By Ciara LaVelle
By George Martinez
By Kat Bein
By Ciara LaVelle
By Travis Cohen
By Carlos Suarez De Jesus
By Monica McGivern
By Travis Cohen
The single poignant moment in Buddy -- The Buddy Holly Story depicts an imperiously fragile moment of rock and roll history, the one in which protorocker Buddy Holly wrote the song "Everyday." Not the best or the most popular of Holly's work, the tune nonetheless is charming, and so much a part of the radio universe's oldies stash that it's impossible to believe there was a time before the song existed. Enter John Mueller, a Los Angeles-based actor who's made a career of reincarnating Holly.
In a scene set in a recording studio, this imitation Buddy runs through the chorus unaccompanied, its sing-songy lyrics tentatively coming out of his throat: "Everyday, gets a little closer./Going faster than a roller coaster./A love like yours will/Surely come my way." Through him we're able to witness an act of creation as it may have happened. The hairs on the back of my neck went up for the first and last time in the two-and-a-half-hour show. It's the only instance in which Mueller infuses any subtlety in a performance that's meant to comprise broad strokes. Not coincidentally it's also the one time he sings alone. During the rest of the show, his voice, lovely in this solo, is drowned out by the musical arrangements of the ersatz Crickets and other "reincarnated" bands.
Buddy, written by Britisher Alan Janes and reportedly a long-running hit in London, is no more or no less entertaining than any of the other specimens of the grave-robbing musical, from A Closer Walk with Patsy Cline, which re-creates the day the country-and-western star's plane crashed, to the popular cabaret show Forever Plaid, which brings back from the dead an imaginary group that never actually existed. At best these shows are vehicles for performers with good voices. At worst they're mind-numbing entertainment for audiences who don't want anything new. Buddy has elements of both.
On the one hand, it has the appealing Mueller, who is blessed with Holly's pie-wedge face and klieg light smile. He easily carries off the singer's squinty-eyed handsomeness as well as his gawky-but-fetching physical attitude, the one that says, "This suit is wearing me." (Both attributes have, of course, been famously exploited by Elvis Costello and David Byrne.) The show features Holly's well-known and much covered hits, including "That'll Be the Day," "Peggy Sue" "Not Fade Away," "Oh Boy!," "It's So Easy," "Raining in My Heart," "Maybe Baby," and "Rave On."
On the other hand, it's stuck in the muck of memory lane. Not only are the actors (Mueller is backed by a cast of dozens) denied a chance to stretch, but so is the audience. For my money it's hardly a treat to listen to these classics performed by someone who is interesting but not particularly electric onstage. After all, original versions of the songs are readily available on CD. Mueller's program bio says the actor-singer recently performed in the 40th anniversary of the Winter Dance Party Tour, the same tour that Holly, Ritchie Valens, the Big Bopper, and others were on when they made the fatal decision to abandon the tour bus in favor of chartering a small plane. (The three lost their lives, along with the pilot, when the plane went down on February 3, 1959.) A morbid undertaking if ever there were one, and one that has as much to do with preserving rock and roll history as battle re-enactments have to do with expanding our understanding of the Civil War.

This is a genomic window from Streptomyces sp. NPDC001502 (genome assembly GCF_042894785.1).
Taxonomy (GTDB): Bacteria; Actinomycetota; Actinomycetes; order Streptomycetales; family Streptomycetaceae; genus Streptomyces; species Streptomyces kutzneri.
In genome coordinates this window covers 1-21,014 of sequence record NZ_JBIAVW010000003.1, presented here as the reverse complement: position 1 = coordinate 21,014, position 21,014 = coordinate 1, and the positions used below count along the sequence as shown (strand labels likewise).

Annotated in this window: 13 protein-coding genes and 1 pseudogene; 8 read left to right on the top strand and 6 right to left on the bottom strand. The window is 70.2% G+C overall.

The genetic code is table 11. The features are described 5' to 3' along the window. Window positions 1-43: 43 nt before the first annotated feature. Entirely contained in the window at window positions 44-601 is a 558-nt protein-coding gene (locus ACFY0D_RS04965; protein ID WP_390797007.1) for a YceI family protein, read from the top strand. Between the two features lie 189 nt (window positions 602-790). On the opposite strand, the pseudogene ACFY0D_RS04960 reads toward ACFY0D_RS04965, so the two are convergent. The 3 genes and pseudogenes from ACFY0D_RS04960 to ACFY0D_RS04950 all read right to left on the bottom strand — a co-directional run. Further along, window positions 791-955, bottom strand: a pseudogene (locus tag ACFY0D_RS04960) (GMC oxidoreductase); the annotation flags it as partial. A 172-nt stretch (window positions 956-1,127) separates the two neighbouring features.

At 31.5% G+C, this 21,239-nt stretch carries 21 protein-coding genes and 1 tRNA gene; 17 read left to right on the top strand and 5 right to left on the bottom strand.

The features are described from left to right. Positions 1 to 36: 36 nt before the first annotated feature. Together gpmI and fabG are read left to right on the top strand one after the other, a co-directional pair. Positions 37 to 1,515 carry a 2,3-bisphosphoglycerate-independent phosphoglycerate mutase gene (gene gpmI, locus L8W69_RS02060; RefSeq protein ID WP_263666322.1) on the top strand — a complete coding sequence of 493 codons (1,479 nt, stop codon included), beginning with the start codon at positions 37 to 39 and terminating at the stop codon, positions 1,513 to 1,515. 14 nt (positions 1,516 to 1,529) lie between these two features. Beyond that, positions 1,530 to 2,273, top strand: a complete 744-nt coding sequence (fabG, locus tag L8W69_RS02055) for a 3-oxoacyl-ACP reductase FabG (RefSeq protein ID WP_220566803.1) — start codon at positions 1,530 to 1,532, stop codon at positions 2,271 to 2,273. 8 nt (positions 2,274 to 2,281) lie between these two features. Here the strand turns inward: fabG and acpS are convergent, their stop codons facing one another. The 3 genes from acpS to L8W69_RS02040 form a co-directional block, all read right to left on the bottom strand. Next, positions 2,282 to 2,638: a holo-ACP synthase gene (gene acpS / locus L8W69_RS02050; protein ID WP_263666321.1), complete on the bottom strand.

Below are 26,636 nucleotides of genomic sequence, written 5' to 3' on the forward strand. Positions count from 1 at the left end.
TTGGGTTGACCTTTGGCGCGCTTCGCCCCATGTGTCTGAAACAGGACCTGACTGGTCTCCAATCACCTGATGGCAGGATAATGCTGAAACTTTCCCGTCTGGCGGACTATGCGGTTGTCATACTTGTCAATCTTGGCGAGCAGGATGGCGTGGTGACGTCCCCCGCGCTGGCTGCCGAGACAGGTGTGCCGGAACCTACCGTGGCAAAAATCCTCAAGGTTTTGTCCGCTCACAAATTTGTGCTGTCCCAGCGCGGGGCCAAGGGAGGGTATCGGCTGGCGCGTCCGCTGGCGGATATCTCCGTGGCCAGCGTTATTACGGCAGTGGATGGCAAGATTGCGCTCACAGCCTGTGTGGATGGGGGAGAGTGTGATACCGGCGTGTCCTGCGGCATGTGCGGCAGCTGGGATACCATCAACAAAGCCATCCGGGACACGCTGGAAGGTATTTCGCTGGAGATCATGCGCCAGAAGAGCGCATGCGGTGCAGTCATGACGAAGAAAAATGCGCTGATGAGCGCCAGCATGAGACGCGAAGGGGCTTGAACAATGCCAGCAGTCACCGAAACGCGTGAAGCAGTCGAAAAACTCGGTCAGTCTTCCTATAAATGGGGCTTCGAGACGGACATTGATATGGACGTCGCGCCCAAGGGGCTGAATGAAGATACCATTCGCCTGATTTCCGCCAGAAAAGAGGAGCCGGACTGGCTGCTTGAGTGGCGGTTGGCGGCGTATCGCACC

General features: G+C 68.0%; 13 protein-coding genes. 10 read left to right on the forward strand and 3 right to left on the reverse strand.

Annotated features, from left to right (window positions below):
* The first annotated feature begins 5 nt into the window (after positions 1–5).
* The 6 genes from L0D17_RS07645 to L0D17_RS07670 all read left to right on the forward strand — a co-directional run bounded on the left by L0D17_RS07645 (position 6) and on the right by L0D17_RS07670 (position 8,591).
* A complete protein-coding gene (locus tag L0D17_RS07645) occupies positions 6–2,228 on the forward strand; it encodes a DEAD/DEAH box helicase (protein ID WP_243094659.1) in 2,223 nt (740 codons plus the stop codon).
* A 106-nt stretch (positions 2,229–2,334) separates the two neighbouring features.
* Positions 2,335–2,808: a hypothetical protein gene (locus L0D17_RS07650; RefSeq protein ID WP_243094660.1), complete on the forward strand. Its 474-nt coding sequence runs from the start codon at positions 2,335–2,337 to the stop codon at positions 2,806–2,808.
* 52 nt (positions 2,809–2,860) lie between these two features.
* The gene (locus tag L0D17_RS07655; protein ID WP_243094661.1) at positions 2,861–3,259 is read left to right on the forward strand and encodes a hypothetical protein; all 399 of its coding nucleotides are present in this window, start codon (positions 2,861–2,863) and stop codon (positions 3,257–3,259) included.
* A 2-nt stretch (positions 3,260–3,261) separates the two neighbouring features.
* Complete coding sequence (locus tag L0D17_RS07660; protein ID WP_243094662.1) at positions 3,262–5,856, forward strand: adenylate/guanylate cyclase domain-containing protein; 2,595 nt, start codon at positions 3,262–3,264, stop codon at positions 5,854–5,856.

While Mueller is technically polished and sexy, he hasn't got the energy as a guitar player to hold my interest for two and a half hours, at least not the way Gary Busey did in the 1978 film. The show doesn't deliver any new thought on the man who, in his short career, influenced countless others, from Bob Dylan and Paul McCartney to kids playing guitar in their parents' garages today. Chances are if you bother to show up at the Miracle Theatre, you already know that Decca, the famous record label, refused to release Holly's first recording, an early version of "That'll Be the Day." (That is, unless you're the same age as the kid sitting behind me, who asked his mom why the gigantic records on the set's backdrop -- actually reproductions of 45s -- had such big holes in them.) And many music buffs already know that the song "Peggy Sue" started life as "Cindy Lou" but was changed at the pleading of one of the Crickets, who wanted to name it after his girlfriend.
What the show needs more of are moments like the one in the recording studio, in which we get an inkling of the creative process. Mueller has the good sense not to try to duplicate Holly's famous hiccupping. Instead, in his best moments, he does conjure a man who is not trying merely to imitate Elvis Presley but is attempting to say something in a new way. Mueller's performance conveys the idea that Holly very much knew what he was doing in playing with the country-and-western trappings of his songbook by adding a chaotic-seeming, up-tempo beat. Holly's foray into a musical style was not something many producers understood in the late Fifties. Audiences loved it, though, and fellow musicians also ate it up, as evidenced by the musical's best set piece, a hilarious and high-spirited depiction of the Crickets' show at Harlem's Apollo Theater. Sharon Francis, a Florida singer who plays an Apollo performer, infuses this scene with an engaging style and high energy.